The Church of Antioch was the first thriving “uttermost parts” church mentioned in the book of Acts. It was the first Gentile church, and the first at which the followers of Christ were referred to as “Christians.” Little is said in the book of Acts about the makeup of the Antioch church, but my gut tells me that it was a fairly large fellowship with multiple meeting places throughout the region. They were one church, composed of many congregations, superintend by a plurality of overseers (I have purposefully chosen not to use “plurality of elders,” as it means something more than what I’m saying here). The core leadership of Antioch consisted of five apostolic, teaching leaders; Barnabas, Simeon, Lucius, Manaen, Saul (Paul). Antioch thrived for several centuries and was known as a charitable, missional and evangelical church.
As large western churches navigate the current cultural shift, and more and more church planters step forth to birth new works; I propose (as possible first steps) that they/we maintain established church structures to raise up a multiplicity of lay pastors to oversee small community fellowships throughout a city, county or region. Furthermore, churches ought to establish an apostolic core of leadership dedicated to discipleship, for equipping an ever increasing population of overseeing pastors and missionaries.
Ideally, for our fellowship (Calvary Escondido), I’d love to see us get to a point where we have 30+ lay pastors, overseeing small gatherings (under 75) in homes, community centers and other well-suited venues throughout our city and the surrounding region. I would expect we would maintain the structure we currently have for regular corporate worship gatherings as well as a central meeting place for equipping and training. Such a body incorporates the strengths of smaller fellowships (self-care of benevolence, discipline, counsel and other pastoral care needs) as well as the accountability and enabling resources of a larger congregation.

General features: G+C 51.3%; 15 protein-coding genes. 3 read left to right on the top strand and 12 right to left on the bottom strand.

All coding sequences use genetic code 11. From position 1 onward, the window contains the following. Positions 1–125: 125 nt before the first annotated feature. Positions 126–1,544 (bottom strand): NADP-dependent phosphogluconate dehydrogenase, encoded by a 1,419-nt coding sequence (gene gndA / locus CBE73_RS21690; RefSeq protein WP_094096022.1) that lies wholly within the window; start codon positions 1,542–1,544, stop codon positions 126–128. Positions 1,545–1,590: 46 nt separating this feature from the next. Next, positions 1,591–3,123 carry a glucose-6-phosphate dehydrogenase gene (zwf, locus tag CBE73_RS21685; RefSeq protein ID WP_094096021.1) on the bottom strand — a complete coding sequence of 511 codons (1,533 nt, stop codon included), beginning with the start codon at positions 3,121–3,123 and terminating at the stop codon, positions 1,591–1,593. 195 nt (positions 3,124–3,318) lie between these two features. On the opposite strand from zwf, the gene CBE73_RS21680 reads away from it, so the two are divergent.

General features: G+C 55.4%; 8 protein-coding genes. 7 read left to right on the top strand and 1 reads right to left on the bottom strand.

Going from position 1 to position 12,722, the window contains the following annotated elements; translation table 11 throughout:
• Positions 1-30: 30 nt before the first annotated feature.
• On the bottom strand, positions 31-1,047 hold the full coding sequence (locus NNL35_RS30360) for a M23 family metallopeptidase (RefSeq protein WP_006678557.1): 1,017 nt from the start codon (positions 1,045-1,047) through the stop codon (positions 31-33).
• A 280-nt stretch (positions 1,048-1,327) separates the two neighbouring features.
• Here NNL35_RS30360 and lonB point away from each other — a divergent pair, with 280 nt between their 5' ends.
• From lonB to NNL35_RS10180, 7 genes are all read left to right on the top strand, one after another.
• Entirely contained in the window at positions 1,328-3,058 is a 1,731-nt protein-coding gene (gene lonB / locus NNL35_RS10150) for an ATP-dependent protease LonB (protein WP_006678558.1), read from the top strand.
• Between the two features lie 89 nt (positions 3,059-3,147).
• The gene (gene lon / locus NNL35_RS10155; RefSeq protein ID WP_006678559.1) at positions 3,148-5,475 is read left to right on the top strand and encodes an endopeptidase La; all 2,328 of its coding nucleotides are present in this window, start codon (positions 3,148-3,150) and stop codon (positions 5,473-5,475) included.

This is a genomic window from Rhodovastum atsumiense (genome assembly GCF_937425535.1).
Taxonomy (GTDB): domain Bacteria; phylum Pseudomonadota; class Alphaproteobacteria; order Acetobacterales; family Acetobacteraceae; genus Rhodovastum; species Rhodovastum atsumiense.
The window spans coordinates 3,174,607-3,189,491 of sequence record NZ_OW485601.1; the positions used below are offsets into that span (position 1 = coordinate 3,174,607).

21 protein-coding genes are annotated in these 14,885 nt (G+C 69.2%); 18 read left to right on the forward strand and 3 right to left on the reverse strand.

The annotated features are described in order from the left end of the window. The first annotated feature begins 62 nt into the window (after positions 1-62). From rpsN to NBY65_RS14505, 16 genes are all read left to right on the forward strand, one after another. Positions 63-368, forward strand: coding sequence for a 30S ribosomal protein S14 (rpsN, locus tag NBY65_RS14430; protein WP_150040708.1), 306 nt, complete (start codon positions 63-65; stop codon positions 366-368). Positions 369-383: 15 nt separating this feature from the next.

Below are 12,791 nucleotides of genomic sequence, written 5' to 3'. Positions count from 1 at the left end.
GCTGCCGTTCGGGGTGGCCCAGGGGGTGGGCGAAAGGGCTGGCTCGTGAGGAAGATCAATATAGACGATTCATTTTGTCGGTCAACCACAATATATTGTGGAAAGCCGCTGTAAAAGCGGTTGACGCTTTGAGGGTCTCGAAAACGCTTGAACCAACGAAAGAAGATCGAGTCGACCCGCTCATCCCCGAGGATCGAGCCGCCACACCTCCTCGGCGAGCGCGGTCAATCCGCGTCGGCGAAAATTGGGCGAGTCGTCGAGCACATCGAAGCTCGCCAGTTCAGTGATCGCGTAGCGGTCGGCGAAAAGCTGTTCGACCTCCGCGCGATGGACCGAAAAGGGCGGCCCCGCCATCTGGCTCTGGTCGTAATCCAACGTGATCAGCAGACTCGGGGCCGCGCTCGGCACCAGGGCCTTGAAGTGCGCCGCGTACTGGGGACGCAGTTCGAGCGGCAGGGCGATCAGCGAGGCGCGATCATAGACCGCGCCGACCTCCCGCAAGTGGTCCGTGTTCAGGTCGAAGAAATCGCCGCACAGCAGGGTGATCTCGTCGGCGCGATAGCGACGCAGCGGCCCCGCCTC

I am quite sure that I’ve overlooked several blind-spots in my consideration of where ecclesiology is headed in 21st century western culture, but as I’m certain it is experiencing a course correction, I want to be at least hypothesizing what that may look like. At the end of the day, I know one thing for sure… God builds his church, I tend to be just “along for the ride.”
I often try and think about the things that I wish someone would have spoken to me about before I made a ton of mistakes. Yes, I grew from these mistakes and the Lord always brings beauty out of ashes, but if only someone would have told me certain things. Now that I think about it, it would be better aptly titled, ‘Things I Really Took to Heart Before Church Planting” as I’m sure some of these concepts I had heard about before planting.
These will be in no particular order. But here goes…